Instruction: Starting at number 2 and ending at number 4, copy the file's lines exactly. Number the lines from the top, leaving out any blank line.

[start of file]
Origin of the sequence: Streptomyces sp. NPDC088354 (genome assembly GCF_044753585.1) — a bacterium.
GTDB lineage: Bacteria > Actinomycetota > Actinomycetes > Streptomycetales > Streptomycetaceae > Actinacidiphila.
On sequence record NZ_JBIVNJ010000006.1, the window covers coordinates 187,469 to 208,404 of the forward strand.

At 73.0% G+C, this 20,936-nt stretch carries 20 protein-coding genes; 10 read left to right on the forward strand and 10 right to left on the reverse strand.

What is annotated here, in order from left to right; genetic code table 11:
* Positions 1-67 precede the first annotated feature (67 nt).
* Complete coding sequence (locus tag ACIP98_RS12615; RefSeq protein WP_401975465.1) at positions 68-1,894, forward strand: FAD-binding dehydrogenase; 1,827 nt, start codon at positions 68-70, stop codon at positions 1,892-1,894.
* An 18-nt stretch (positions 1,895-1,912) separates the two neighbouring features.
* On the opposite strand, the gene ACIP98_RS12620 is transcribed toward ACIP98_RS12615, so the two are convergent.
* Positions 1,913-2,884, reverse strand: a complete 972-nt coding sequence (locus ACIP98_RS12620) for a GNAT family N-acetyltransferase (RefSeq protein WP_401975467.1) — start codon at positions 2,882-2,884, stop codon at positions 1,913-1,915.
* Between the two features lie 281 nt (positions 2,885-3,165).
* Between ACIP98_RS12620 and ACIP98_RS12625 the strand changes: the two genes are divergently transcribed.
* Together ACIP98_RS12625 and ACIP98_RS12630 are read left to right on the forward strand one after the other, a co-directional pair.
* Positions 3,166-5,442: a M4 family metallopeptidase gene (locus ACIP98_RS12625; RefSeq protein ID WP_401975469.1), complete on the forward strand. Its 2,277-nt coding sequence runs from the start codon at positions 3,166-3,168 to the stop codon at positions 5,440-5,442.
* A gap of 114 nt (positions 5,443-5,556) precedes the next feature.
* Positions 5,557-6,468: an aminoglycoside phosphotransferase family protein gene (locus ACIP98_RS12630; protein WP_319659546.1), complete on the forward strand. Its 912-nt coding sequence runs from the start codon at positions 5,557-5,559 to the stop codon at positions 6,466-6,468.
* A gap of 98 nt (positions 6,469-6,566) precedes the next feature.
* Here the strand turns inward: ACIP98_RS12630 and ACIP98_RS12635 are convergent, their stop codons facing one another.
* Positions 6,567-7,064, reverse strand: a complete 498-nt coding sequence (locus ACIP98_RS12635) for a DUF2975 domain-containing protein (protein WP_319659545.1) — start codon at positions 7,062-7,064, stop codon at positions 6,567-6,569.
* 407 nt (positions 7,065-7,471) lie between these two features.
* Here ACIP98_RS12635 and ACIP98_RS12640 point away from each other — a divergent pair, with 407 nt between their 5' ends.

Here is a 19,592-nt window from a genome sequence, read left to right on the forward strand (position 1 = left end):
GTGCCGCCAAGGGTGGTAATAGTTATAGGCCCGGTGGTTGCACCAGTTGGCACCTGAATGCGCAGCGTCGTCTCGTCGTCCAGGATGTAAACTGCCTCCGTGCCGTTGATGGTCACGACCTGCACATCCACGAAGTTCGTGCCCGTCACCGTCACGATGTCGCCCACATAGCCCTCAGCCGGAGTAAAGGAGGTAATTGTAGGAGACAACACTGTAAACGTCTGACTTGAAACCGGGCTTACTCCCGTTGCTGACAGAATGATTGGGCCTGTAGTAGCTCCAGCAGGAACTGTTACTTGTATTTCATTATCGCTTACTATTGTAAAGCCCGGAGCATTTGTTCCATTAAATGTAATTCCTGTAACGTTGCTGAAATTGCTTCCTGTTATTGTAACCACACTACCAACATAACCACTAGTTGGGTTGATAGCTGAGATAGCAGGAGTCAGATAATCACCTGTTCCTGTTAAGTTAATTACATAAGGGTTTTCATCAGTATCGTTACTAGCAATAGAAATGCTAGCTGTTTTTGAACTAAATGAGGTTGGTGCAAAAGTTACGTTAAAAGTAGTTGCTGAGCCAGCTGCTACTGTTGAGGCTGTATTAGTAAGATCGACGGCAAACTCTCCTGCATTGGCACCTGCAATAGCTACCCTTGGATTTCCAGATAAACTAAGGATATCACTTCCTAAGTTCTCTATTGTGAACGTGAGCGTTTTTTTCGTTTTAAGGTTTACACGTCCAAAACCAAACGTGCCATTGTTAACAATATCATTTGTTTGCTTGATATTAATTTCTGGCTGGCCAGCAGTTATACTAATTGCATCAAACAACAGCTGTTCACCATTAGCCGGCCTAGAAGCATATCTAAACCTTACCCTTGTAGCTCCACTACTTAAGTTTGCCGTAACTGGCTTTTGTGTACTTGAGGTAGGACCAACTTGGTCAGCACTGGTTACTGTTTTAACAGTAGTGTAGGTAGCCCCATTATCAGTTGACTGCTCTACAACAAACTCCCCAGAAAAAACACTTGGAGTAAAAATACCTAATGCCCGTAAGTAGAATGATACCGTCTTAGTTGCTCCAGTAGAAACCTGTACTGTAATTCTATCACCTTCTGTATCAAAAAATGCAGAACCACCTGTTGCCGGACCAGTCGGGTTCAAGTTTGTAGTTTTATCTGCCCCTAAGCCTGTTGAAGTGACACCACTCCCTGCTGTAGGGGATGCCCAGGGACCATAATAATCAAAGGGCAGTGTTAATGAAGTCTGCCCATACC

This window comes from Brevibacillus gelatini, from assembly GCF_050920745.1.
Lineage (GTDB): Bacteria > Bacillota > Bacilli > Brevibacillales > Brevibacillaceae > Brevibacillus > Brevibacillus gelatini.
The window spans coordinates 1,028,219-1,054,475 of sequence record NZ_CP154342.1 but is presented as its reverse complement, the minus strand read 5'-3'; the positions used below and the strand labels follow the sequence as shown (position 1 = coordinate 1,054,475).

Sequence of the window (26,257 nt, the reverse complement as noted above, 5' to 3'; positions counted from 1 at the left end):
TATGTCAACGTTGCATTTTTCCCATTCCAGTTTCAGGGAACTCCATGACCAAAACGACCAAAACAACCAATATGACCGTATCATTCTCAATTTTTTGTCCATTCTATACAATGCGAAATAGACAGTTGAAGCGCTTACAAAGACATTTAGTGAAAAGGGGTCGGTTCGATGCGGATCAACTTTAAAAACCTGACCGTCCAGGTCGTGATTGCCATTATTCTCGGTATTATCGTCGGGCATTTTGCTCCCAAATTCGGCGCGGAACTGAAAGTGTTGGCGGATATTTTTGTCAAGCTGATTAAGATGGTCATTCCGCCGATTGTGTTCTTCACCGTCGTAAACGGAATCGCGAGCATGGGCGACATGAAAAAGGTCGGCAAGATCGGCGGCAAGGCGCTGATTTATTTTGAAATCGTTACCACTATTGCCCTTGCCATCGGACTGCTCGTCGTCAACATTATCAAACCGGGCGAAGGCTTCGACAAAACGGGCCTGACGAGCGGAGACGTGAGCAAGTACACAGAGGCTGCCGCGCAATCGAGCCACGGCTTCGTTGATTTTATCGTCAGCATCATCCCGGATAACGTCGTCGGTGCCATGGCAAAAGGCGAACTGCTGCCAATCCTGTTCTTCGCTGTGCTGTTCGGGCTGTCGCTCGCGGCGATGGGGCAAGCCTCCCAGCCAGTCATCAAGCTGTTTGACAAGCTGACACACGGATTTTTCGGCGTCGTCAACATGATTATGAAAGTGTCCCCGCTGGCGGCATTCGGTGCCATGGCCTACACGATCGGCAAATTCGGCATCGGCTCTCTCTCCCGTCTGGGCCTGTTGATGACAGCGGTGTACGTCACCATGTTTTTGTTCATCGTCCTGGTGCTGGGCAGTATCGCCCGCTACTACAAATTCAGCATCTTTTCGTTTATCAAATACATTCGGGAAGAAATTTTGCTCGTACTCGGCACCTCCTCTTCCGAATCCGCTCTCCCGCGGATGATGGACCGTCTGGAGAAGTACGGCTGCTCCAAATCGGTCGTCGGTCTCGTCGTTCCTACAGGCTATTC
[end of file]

GTDB lineage: Bacteria > Actinomycetota > Actinomycetes > Streptomycetales > Streptomycetaceae > Actinacidiphila.
On sequence record NZ_JBIVNJ010000006.1, the window covers coordinates 187,469 to 208,404 of the forward strand.

At 73.0% G+C, this 20,936-nt stretch carries 20 protein-coding genes; 10 read left to right on the forward strand and 10 right to left on the reverse strand.